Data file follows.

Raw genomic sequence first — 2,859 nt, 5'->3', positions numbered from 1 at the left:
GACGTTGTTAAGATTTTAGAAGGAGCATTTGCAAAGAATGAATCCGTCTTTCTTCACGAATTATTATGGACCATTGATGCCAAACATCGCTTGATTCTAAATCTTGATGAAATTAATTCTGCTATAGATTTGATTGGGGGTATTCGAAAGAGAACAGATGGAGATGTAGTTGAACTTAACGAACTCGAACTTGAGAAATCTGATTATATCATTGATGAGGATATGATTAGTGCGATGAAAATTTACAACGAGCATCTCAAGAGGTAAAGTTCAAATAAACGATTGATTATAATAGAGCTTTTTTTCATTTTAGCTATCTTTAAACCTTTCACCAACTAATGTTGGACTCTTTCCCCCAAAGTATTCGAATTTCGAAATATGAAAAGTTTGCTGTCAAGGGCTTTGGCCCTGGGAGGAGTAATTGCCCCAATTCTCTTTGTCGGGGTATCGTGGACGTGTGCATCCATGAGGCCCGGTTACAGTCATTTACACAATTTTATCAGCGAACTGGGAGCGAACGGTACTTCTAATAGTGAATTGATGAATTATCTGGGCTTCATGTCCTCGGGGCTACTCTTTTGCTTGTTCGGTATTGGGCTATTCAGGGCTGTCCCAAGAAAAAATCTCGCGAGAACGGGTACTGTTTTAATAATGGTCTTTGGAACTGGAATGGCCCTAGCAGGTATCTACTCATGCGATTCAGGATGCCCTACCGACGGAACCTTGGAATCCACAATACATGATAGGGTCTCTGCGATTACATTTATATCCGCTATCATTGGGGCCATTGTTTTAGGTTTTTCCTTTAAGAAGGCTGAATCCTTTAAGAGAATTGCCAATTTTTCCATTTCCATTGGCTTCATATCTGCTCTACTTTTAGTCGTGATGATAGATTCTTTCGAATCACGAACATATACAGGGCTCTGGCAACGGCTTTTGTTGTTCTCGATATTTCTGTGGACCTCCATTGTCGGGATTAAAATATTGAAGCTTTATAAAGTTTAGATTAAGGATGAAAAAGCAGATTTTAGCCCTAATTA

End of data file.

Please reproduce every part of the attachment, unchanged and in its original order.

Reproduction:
Raw genomic sequence first — 2,859 nt, 5'->3', positions numbered from 1 at the left:
GACGTTGTTAAGATTTTAGAAGGAGCATTTGCAAAGAATGAATCCGTCTTTCTTCACGAATTATTATGGACCATTGATGCCAAACATCGCTTGATTCTAAATCTTGATGAAATTAATTCTGCTATAGATTTGATTGGGGGTATTCGAAAGAGAACAGATGGAGATGTAGTTGAACTTAACGAACTCGAACTTGAGAAATCTGATTATATCATTGATGAGGATATGATTAGTGCGATGAAAATTTACAACGAGCATCTCAAGAGGTAAAGTTCAAATAAACGATTGATTATAATAGAGCTTTTTTTCATTTTAGCTATCTTTAAACCTTTCACCAACTAATGTTGGACTCTTTCCCCCAAAGTATTCGAATTTCGAAATATGAAAAGTTTGCTGTCAAGGGCTTTGGCCCTGGGAGGAGTAATTGCCCCAATTCTCTTTGTCGGGGTATCGTGGACGTGTGCATCCATGAGGCCCGGTTACAGTCATTTACACAATTTTATCAGCGAACTGGGAGCGAACGGTACTTCTAATAGTGAATTGATGAATTATCTGGGCTTCATGTCCTCGGGGCTACTCTTTTGCTTGTTCGGTATTGGGCTATTCAGGGCTGTCCCAAGAAAAAATCTCGCGAGAACGGGTACTGTTTTAATAATGGTCTTTGGAACTGGAATGGCCCTAGCAGGTATCTACTCATGCGATTCAGGATGCCCTACCGACGGAACCTTGGAATCCACAATACATGATAGGGTCTCTGCGATTACATTTATATCCGCTATCATTGGGGCCATTGTTTTAGGTTTTTCCTTTAAGAAGGCTGAATCCTTTAAGAGAATTGCCAATTTTTCCATTTCCATTGGCTTCATATCTGCTCTACTTTTAGTCGTGATGATAGATTCTTTCGAATCACGAACATATACAGGGCTCTGGCAACGGCTTTTGTTGTTCTCGATATTTCTGTGGACCTCCATTGTCGGGATTAAAATATTGAAGCTTTATAAAGTTTAGATTAAGGATGAAAAAGCAGATTTTAGCCCTAATTA